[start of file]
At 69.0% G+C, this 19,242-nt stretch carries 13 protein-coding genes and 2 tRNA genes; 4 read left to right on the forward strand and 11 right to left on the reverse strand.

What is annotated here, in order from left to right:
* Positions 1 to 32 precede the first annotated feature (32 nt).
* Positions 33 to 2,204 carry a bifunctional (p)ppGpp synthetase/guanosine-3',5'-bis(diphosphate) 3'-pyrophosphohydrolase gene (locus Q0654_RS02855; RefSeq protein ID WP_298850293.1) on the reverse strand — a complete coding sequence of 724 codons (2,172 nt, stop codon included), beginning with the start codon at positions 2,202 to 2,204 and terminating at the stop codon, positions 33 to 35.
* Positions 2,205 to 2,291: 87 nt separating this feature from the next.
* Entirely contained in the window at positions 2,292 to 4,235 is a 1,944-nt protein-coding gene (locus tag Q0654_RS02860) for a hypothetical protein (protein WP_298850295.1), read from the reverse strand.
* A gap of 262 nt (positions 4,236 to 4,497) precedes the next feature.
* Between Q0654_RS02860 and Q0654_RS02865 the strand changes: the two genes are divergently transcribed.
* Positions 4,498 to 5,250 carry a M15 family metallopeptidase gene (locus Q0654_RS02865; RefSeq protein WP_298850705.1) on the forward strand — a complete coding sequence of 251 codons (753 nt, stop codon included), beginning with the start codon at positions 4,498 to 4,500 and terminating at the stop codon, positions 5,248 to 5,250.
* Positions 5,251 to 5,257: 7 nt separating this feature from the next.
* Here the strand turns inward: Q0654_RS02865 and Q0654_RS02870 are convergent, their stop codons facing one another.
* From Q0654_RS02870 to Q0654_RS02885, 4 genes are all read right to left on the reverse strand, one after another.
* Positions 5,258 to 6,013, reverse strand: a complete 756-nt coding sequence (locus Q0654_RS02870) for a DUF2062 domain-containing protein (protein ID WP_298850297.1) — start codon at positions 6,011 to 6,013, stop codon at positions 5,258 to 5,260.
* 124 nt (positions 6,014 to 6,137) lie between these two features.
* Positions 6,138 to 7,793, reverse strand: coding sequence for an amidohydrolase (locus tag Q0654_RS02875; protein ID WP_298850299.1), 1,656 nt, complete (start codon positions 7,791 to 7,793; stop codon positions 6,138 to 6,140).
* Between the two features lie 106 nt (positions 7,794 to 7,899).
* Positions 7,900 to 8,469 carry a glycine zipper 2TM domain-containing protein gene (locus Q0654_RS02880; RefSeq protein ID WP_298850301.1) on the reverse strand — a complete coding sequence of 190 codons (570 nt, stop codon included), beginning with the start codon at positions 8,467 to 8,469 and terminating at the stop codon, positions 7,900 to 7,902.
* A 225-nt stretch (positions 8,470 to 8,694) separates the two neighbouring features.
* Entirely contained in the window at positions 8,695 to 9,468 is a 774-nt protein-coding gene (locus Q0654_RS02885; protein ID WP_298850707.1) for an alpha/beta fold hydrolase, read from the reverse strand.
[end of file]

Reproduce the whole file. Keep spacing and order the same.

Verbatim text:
At 69.0% G+C, this 19,242-nt stretch carries 13 protein-coding genes and 2 tRNA genes; 4 read left to right on the forward strand and 11 right to left on the reverse strand.

What is annotated here, in order from left to right:
* Positions 1 to 32 precede the first annotated feature (32 nt).
* Positions 33 to 2,204 carry a bifunctional (p)ppGpp synthetase/guanosine-3',5'-bis(diphosphate) 3'-pyrophosphohydrolase gene (locus Q0654_RS02855; RefSeq protein ID WP_298850293.1) on the reverse strand — a complete coding sequence of 724 codons (2,172 nt, stop codon included), beginning with the start codon at positions 2,202 to 2,204 and terminating at the stop codon, positions 33 to 35.
* Positions 2,205 to 2,291: 87 nt separating this feature from the next.
* Entirely contained in the window at positions 2,292 to 4,235 is a 1,944-nt protein-coding gene (locus tag Q0654_RS02860) for a hypothetical protein (protein WP_298850295.1), read from the reverse strand.
* A gap of 262 nt (positions 4,236 to 4,497) precedes the next feature.
* Between Q0654_RS02860 and Q0654_RS02865 the strand changes: the two genes are divergently transcribed.
* Positions 4,498 to 5,250 carry a M15 family metallopeptidase gene (locus Q0654_RS02865; RefSeq protein WP_298850705.1) on the forward strand — a complete coding sequence of 251 codons (753 nt, stop codon included), beginning with the start codon at positions 4,498 to 4,500 and terminating at the stop codon, positions 5,248 to 5,250.
* Positions 5,251 to 5,257: 7 nt separating this feature from the next.
* Here the strand turns inward: Q0654_RS02865 and Q0654_RS02870 are convergent, their stop codons facing one another.
* From Q0654_RS02870 to Q0654_RS02885, 4 genes are all read right to left on the reverse strand, one after another.
* Positions 5,258 to 6,013, reverse strand: a complete 756-nt coding sequence (locus Q0654_RS02870) for a DUF2062 domain-containing protein (protein ID WP_298850297.1) — start codon at positions 6,011 to 6,013, stop codon at positions 5,258 to 5,260.
* 124 nt (positions 6,014 to 6,137) lie between these two features.
* Positions 6,138 to 7,793, reverse strand: coding sequence for an amidohydrolase (locus tag Q0654_RS02875; protein ID WP_298850299.1), 1,656 nt, complete (start codon positions 7,791 to 7,793; stop codon positions 6,138 to 6,140).
* Between the two features lie 106 nt (positions 7,794 to 7,899).
* Positions 7,900 to 8,469 carry a glycine zipper 2TM domain-containing protein gene (locus Q0654_RS02880; RefSeq protein ID WP_298850301.1) on the reverse strand — a complete coding sequence of 190 codons (570 nt, stop codon included), beginning with the start codon at positions 8,467 to 8,469 and terminating at the stop codon, positions 7,900 to 7,902.
* A 225-nt stretch (positions 8,470 to 8,694) separates the two neighbouring features.
* Entirely contained in the window at positions 8,695 to 9,468 is a 774-nt protein-coding gene (locus Q0654_RS02885; protein ID WP_298850707.1) for an alpha/beta fold hydrolase, read from the reverse strand.